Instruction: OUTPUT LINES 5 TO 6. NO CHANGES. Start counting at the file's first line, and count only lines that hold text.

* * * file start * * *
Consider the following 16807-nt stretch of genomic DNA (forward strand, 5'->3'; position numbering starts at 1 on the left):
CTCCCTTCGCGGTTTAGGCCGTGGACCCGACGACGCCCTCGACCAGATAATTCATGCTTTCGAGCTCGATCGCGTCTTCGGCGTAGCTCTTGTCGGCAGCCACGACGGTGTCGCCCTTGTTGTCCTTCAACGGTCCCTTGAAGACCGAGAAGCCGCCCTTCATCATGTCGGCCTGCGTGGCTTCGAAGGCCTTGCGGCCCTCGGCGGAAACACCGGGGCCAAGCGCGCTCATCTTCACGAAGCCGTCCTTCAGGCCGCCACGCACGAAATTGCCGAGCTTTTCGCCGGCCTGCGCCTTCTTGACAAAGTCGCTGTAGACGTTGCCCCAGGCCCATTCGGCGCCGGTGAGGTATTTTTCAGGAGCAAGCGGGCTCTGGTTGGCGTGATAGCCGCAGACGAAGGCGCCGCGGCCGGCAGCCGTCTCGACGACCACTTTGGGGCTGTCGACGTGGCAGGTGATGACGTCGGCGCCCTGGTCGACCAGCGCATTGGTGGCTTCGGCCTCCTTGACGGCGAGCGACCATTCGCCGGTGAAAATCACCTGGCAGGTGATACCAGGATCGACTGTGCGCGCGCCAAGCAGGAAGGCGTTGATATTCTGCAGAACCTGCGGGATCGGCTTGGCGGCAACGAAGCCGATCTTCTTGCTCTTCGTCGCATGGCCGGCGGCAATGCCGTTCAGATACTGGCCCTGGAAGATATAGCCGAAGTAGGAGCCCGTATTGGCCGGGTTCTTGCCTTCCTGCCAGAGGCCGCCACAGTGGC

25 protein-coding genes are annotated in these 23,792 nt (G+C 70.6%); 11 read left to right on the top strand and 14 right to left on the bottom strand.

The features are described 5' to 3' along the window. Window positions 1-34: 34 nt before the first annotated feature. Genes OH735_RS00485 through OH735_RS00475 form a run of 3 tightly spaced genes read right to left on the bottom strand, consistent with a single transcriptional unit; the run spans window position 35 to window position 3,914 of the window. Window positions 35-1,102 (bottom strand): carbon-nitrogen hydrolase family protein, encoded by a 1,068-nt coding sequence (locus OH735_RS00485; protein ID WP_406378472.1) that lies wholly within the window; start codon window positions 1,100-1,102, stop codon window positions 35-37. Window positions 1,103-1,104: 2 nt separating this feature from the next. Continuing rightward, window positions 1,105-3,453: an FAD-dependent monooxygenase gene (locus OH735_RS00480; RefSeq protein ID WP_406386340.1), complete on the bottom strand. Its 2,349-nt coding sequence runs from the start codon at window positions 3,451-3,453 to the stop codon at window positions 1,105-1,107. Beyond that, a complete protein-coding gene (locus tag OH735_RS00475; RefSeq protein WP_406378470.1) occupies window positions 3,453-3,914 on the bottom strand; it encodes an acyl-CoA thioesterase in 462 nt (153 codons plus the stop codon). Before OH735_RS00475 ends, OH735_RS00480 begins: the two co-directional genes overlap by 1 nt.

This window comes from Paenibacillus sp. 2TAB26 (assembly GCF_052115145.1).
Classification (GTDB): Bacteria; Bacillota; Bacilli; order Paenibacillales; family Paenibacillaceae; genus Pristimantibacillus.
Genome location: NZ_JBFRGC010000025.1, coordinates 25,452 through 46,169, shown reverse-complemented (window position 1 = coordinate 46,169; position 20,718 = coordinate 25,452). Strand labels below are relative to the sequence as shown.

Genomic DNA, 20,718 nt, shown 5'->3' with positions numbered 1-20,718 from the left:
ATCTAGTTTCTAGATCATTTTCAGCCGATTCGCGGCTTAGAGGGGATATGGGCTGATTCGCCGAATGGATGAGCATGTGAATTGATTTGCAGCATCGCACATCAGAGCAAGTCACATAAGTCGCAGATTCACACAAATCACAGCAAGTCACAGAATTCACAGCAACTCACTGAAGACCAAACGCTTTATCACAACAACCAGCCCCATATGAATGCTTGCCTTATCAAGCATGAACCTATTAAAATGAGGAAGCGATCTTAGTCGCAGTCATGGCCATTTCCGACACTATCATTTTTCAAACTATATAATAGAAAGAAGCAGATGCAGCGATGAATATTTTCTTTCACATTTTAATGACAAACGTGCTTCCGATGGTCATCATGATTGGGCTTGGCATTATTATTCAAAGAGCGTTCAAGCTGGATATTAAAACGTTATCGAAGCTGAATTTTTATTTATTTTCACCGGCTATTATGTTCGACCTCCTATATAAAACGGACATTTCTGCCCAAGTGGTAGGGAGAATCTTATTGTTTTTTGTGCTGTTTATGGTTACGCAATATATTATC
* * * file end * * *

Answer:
This window comes from Paenibacillus sp. 2TAB26 (assembly GCF_052115145.1).
Classification (GTDB): Bacteria; Bacillota; Bacilli; order Paenibacillales; family Paenibacillaceae; genus Pristimantibacillus.